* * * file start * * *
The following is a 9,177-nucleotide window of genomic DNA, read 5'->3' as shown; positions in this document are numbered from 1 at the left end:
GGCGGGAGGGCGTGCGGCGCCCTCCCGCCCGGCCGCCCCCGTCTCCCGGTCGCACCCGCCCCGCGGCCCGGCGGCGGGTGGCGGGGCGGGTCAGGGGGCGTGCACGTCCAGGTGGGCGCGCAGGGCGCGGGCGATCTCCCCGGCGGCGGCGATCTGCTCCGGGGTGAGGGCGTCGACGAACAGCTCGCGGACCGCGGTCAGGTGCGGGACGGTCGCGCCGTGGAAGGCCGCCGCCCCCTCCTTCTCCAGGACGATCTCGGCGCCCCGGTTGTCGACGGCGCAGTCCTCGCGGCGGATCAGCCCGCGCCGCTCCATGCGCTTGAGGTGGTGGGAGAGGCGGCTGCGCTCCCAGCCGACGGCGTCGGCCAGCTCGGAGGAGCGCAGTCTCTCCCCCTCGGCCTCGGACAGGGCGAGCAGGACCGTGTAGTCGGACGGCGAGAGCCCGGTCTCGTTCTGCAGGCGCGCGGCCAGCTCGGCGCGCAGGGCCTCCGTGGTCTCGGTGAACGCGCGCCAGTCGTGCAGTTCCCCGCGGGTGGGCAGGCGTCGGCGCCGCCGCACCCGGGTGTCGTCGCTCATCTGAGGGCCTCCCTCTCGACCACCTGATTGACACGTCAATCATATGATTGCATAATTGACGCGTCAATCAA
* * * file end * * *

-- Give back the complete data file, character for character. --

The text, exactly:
The following is a 9,177-nucleotide window of genomic DNA, read 5'->3' as shown; positions in this document are numbered from 1 at the left end:
GGCGGGAGGGCGTGCGGCGCCCTCCCGCCCGGCCGCCCCCGTCTCCCGGTCGCACCCGCCCCGCGGCCCGGCGGCGGGTGGCGGGGCGGGTCAGGGGGCGTGCACGTCCAGGTGGGCGCGCAGGGCGCGGGCGATCTCCCCGGCGGCGGCGATCTGCTCCGGGGTGAGGGCGTCGACGAACAGCTCGCGGACCGCGGTCAGGTGCGGGACGGTCGCGCCGTGGAAGGCCGCCGCCCCCTCCTTCTCCAGGACGATCTCGGCGCCCCGGTTGTCGACGGCGCAGTCCTCGCGGCGGATCAGCCCGCGCCGCTCCATGCGCTTGAGGTGGTGGGAGAGGCGGCTGCGCTCCCAGCCGACGGCGTCGGCCAGCTCGGAGGAGCGCAGTCTCTCCCCCTCGGCCTCGGACAGGGCGAGCAGGACCGTGTAGTCGGACGGCGAGAGCCCGGTCTCGTTCTGCAGGCGCGCGGCCAGCTCGGCGCGCAGGGCCTCCGTGGTCTCGGTGAACGCGCGCCAGTCGTGCAGTTCCCCGCGGGTGGGCAGGCGTCGGCGCCGCCGCACCCGGGTGTCGTCGCTCATCTGAGGGCCTCCCTCTCGACCACCTGATTGACACGTCAATCATATGATTGCATAATTGACGCGTCAATCAA